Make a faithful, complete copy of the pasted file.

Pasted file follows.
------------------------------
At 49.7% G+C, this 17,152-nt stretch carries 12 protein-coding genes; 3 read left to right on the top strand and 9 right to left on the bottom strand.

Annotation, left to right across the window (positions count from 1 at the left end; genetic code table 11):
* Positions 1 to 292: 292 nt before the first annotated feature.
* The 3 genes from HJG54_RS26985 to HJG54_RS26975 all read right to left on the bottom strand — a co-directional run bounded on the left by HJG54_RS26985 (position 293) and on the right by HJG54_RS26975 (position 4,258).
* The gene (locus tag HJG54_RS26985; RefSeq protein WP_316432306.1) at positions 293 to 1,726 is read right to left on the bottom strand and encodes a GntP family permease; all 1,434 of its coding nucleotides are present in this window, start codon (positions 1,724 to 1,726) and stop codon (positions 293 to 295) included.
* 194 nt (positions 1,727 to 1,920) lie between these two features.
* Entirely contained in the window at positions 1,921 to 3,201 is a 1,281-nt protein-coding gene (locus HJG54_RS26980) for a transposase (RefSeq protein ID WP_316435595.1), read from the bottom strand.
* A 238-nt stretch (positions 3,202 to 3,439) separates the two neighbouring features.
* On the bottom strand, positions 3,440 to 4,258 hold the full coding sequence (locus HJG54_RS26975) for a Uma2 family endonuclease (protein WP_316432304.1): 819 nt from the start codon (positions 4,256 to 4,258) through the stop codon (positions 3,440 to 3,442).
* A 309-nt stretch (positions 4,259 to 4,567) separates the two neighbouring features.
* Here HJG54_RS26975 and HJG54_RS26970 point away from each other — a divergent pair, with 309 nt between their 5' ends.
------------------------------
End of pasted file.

At 49.7% G+C, this 17,152-nt stretch carries 12 protein-coding genes; 3 read left to right on the top strand and 9 right to left on the bottom strand.

Annotation, left to right across the window (positions count from 1 at the left end; genetic code table 11):
* Positions 1 to 292: 292 nt before the first annotated feature.
* The 3 genes from HJG54_RS26985 to HJG54_RS26975 all read right to left on the bottom strand — a co-directional run bounded on the left by HJG54_RS26985 (position 293) and on the right by HJG54_RS26975 (position 4,258).
* The gene (locus tag HJG54_RS26985; RefSeq protein WP_316432306.1) at positions 293 to 1,726 is read right to left on the bottom strand and encodes a GntP family permease; all 1,434 of its coding nucleotides are present in this window, start codon (positions 1,724 to 1,726) and stop codon (positions 293 to 295) included.
* 194 nt (positions 1,727 to 1,920) lie between these two features.
* Entirely contained in the window at positions 1,921 to 3,201 is a 1,281-nt protein-coding gene (locus HJG54_RS26980) for a transposase (RefSeq protein ID WP_316435595.1), read from the bottom strand.
* A 238-nt stretch (positions 3,202 to 3,439) separates the two neighbouring features.
* On the bottom strand, positions 3,440 to 4,258 hold the full coding sequence (locus HJG54_RS26975) for a Uma2 family endonuclease (protein WP_316432304.1): 819 nt from the start codon (positions 4,256 to 4,258) through the stop codon (positions 3,440 to 3,442).
* A 309-nt stretch (positions 4,259 to 4,567) separates the two neighbouring features.
* Here HJG54_RS26975 and HJG54_RS26970 point away from each other — a divergent pair, with 309 nt between their 5' ends.